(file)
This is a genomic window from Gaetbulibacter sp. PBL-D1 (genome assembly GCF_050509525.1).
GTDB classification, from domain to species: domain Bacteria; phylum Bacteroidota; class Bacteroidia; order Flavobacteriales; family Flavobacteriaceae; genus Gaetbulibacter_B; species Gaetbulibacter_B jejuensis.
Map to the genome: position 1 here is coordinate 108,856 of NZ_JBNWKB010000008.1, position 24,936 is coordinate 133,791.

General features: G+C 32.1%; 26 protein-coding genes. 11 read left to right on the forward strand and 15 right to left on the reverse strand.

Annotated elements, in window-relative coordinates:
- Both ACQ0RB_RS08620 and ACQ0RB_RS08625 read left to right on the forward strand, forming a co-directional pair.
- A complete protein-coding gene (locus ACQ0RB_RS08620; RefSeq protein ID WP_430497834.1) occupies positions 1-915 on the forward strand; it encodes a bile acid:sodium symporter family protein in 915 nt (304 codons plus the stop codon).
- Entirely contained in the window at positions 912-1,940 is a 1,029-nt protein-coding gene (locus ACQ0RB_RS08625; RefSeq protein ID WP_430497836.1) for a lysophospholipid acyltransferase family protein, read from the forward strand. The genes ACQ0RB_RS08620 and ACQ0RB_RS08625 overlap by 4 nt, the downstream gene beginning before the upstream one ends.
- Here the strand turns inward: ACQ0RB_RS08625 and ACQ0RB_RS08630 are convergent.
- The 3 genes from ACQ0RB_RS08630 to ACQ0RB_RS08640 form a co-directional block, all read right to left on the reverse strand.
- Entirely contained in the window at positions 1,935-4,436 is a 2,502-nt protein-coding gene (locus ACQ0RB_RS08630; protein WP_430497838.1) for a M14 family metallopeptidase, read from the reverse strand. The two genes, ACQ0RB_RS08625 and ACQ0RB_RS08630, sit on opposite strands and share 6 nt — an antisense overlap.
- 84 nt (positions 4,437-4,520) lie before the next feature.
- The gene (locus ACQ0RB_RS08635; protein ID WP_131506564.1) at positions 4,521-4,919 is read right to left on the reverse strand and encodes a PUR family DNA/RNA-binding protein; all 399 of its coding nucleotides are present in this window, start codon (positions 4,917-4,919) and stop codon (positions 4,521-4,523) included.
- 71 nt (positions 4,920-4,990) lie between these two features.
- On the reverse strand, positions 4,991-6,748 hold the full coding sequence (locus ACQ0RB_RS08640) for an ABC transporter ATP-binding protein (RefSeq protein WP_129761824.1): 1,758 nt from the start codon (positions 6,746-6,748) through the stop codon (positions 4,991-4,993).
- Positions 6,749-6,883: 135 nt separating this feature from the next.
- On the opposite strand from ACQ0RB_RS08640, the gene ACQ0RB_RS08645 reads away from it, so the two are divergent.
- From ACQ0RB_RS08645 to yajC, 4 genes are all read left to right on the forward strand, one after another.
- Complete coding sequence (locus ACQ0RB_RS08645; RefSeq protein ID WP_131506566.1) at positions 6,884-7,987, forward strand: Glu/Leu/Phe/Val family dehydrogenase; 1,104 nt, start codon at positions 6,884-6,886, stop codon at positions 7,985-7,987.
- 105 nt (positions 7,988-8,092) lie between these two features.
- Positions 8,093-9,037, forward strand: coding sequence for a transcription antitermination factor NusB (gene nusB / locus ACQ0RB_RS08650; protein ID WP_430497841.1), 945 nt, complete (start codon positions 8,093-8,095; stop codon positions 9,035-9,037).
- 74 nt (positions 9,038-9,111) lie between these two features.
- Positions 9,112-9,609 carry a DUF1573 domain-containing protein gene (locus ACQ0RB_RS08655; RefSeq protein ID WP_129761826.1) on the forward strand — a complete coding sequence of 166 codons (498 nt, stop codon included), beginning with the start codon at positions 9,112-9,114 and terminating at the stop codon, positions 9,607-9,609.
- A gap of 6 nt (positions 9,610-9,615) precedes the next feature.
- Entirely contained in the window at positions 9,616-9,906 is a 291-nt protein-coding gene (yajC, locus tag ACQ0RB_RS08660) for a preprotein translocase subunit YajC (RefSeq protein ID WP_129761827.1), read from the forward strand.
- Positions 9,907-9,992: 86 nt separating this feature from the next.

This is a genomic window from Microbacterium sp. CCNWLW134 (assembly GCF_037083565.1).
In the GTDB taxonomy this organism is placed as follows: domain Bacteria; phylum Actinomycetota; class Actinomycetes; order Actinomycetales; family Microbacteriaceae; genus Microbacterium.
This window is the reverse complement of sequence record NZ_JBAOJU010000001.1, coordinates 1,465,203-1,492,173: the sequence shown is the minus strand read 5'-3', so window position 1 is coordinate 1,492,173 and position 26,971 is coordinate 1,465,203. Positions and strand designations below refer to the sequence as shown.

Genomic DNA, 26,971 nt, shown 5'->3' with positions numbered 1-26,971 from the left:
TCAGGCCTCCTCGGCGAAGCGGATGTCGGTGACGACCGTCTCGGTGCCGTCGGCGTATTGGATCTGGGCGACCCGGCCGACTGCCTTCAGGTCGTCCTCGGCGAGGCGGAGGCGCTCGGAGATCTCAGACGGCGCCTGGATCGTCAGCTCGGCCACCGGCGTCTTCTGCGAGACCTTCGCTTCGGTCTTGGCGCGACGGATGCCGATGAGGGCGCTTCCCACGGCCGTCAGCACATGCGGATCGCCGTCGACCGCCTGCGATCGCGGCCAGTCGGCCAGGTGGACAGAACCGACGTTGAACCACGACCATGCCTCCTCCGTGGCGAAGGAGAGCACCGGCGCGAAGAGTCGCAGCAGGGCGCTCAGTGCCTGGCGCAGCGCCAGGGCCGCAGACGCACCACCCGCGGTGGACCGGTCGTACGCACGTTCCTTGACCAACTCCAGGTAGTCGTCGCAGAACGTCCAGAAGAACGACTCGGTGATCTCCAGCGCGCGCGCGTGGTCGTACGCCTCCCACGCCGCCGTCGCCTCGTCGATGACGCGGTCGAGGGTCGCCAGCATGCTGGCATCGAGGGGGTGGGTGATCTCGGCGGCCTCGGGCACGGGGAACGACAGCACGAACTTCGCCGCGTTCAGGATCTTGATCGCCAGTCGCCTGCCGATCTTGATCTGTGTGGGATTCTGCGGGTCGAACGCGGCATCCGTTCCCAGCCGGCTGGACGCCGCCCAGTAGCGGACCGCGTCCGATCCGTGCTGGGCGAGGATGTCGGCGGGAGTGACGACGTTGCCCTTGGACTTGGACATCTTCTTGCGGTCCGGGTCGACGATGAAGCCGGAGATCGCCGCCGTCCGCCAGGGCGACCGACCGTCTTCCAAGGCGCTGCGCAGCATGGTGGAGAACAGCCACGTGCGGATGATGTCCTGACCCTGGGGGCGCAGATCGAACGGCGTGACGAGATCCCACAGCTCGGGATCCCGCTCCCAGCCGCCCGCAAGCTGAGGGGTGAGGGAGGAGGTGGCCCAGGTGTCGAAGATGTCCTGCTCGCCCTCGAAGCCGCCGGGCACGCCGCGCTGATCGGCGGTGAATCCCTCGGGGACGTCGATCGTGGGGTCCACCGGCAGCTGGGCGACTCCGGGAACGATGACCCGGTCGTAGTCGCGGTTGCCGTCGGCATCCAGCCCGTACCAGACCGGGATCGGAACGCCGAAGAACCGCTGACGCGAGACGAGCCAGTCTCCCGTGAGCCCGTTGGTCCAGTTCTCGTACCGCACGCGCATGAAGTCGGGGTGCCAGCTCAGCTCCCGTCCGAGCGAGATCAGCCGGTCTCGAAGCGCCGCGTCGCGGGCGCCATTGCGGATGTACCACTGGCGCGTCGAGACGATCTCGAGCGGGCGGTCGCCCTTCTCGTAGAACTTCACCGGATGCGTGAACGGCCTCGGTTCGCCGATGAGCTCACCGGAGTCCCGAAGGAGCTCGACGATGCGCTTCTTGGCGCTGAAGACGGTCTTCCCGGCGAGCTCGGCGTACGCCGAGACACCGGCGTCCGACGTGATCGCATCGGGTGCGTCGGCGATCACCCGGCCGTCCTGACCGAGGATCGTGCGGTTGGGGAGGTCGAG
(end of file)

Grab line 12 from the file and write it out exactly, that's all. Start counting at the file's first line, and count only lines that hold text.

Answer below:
- 84 nt (positions 4,437-4,520) lie before the next feature.